In Corpus Christi, residents scrambling following water supply contamination

By Eleanor Dearman

Residents in Corpus Christi were caught by surprise Wednesday evening as city officials announced a ban on using the city’s water after a chemical made its way into the supply, contaminating the water.

The announcement was made late Wednesday by the city. Thursday morning, a city official confirmed the contamination is from one chemical, Indulin AA86, according to a Corpus Christi Caller-Times report. Officials believe there's anywhere from three to 24 gallons of the chemical in the water supply, the newspaper reported.

A Wednesday release from the city attributes the contamination to “a recent back-flow incident in the industrial district.”

“In an abundance of caution and until we can investigate further and have the water tested, avoid all contact with the tap water,” the release state.

In response to the situation, several local school districts canceled classes Thursday.

Among those canceling classes is the Corpus Christi Independent School District, which has about 39,000 students and more than 5,000 staff members, according to Leanne Winkler Libby, director of communications for the district.

 “We do understand that it can always be an inconvenience, particularly for families with young children, but we felt due to the safety issue – in addition to the drinking water you have water for washing hands, water for preparing food and all that sort of thing – that the prudent thing to do was go ahead and cancel,” Libby said.

She said the district in continuing to monitor the situation.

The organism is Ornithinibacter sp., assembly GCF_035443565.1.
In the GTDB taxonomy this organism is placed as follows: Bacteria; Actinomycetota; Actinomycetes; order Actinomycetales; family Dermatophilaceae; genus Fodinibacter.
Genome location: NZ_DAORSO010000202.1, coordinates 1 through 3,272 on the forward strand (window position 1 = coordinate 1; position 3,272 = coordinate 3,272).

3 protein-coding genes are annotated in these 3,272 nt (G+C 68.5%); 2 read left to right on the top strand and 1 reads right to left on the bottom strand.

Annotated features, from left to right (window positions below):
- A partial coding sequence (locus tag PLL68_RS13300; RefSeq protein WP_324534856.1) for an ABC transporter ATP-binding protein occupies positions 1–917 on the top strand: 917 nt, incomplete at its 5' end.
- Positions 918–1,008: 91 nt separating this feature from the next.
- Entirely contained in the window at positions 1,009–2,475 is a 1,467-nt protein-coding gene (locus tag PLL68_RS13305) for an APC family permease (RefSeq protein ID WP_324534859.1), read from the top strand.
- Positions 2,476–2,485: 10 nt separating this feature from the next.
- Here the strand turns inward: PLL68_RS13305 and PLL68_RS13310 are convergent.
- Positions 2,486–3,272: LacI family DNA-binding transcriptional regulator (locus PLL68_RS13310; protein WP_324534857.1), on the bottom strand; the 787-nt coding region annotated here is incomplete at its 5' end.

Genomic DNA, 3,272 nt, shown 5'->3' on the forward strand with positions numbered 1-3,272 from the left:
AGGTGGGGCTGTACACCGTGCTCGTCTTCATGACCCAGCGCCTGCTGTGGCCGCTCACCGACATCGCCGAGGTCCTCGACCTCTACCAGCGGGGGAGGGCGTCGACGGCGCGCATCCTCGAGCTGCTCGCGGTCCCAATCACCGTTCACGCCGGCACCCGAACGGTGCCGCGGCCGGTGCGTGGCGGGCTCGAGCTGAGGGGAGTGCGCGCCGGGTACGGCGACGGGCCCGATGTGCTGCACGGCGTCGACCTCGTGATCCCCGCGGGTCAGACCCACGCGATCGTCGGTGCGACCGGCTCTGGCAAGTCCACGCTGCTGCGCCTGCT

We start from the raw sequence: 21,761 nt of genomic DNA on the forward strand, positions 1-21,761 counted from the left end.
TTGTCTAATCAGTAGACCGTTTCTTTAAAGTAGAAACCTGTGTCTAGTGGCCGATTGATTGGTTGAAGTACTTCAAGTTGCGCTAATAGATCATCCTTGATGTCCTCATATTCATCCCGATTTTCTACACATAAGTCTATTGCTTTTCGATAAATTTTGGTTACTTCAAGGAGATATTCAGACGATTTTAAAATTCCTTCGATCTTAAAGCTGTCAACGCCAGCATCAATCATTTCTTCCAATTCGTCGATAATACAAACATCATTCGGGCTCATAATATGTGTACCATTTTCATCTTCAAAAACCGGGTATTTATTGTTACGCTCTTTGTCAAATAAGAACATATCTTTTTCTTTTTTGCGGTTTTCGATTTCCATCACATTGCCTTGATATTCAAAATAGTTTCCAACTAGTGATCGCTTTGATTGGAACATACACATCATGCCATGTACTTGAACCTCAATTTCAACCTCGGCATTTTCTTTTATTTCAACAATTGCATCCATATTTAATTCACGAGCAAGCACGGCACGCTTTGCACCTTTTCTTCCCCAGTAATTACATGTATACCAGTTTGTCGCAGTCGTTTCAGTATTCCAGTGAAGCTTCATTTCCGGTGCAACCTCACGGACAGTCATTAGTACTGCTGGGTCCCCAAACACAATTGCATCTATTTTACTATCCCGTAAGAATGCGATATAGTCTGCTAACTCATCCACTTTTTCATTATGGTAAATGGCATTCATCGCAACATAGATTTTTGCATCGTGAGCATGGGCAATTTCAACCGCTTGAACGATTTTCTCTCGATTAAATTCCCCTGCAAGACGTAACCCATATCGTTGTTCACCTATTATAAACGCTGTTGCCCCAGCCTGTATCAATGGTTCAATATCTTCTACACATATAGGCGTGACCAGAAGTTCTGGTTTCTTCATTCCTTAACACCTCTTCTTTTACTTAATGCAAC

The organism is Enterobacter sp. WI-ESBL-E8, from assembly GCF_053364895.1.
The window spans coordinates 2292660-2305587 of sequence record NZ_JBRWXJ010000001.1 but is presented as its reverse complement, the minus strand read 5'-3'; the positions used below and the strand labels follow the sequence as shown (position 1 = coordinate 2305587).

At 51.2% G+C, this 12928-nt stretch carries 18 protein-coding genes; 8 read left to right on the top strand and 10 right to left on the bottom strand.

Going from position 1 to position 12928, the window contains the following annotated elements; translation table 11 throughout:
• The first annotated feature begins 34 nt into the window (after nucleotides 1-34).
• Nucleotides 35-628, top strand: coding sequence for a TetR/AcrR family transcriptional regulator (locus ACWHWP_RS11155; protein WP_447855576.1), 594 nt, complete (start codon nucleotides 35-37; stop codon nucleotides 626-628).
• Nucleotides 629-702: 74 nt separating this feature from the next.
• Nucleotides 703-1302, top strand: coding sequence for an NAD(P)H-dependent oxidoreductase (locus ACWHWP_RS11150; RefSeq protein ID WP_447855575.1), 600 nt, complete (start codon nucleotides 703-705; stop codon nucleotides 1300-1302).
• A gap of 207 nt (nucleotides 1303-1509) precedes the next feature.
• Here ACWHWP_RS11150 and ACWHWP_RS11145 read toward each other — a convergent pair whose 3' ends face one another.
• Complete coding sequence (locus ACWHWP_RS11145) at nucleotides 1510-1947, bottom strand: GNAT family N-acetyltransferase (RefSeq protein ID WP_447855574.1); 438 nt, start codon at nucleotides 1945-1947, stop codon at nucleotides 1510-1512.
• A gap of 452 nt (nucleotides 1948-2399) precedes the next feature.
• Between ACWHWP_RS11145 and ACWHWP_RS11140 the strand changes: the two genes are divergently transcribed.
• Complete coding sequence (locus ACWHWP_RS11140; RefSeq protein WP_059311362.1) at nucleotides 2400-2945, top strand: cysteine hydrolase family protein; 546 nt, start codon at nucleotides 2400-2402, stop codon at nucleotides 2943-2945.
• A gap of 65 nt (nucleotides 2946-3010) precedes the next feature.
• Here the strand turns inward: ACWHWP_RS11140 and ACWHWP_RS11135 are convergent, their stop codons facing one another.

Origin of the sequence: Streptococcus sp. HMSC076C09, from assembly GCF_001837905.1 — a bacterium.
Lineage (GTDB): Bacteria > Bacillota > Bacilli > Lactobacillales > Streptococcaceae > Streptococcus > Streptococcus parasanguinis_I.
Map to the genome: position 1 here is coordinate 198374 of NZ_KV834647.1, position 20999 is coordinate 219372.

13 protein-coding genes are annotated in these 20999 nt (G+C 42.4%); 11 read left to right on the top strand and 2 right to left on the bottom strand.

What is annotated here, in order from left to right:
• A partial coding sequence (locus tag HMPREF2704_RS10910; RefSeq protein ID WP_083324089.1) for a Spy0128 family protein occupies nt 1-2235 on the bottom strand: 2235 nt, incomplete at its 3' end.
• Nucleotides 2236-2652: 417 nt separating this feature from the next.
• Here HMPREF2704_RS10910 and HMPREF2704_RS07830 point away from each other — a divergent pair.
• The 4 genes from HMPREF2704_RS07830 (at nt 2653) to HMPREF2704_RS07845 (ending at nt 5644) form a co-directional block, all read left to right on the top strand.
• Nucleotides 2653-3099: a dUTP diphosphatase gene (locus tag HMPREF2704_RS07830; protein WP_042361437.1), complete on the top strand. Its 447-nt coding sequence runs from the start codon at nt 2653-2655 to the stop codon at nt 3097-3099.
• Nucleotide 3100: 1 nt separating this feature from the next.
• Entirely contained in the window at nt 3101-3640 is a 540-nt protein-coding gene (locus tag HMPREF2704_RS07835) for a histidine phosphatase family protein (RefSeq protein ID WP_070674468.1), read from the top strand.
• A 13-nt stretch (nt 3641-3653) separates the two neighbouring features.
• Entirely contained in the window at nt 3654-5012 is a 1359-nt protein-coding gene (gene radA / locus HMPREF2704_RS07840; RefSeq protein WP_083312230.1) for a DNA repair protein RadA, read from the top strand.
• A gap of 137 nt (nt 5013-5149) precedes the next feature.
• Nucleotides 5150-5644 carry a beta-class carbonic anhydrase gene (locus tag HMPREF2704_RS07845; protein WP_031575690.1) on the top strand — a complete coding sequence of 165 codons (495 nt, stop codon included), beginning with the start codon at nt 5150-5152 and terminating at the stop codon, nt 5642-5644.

The Caller-Times also reported from the scene of a local grocery store that had sold out of bottled water. Crowds of people were waiting for a new shipment to arrive by truck.

Three area members of the Legislature – State Sen. Juan "Chuy" Hinojosa, D-McAllen, and state Reps. Abel Herrero, D-Robstown, and state Rep. Todd Hunter, R-Corpus Christi – said Thursday morning that they were monitoring the situation alongside the Texas Commission on Environmental Quality, the Governor's Office and the Texas Division of Emergency Management.

“Public safety is our top priority and we are committed to ensuring that our residents have access to a safe supply of water," the lawmakers said in the joint statement. "Please be vigilant of all public notices and discontinue tap water usage citywide until further notice."

City spokesperson Kim Womack held a press conference at 1 p.m. Thursday where she said the city is requesting state assistance to aid with the situation. Cities in the area like Beeville and Taft are also helping to bring in water.  

At the conference, Womack said a donor has also allocated 27,000 cases of water to be distributed throughout the city.

It’s unclear when the water ban will be lifted.

“There have been no substantial changes in the ability to lift the water situation as we have it and it has been since last night,” Womack said. “We continue to work with the property owner. We continue to work with our state regulators. Our local delegation is continuing to work very hard to restore water as soon as possible.”

This article originally appeared in The Texas Tribune.

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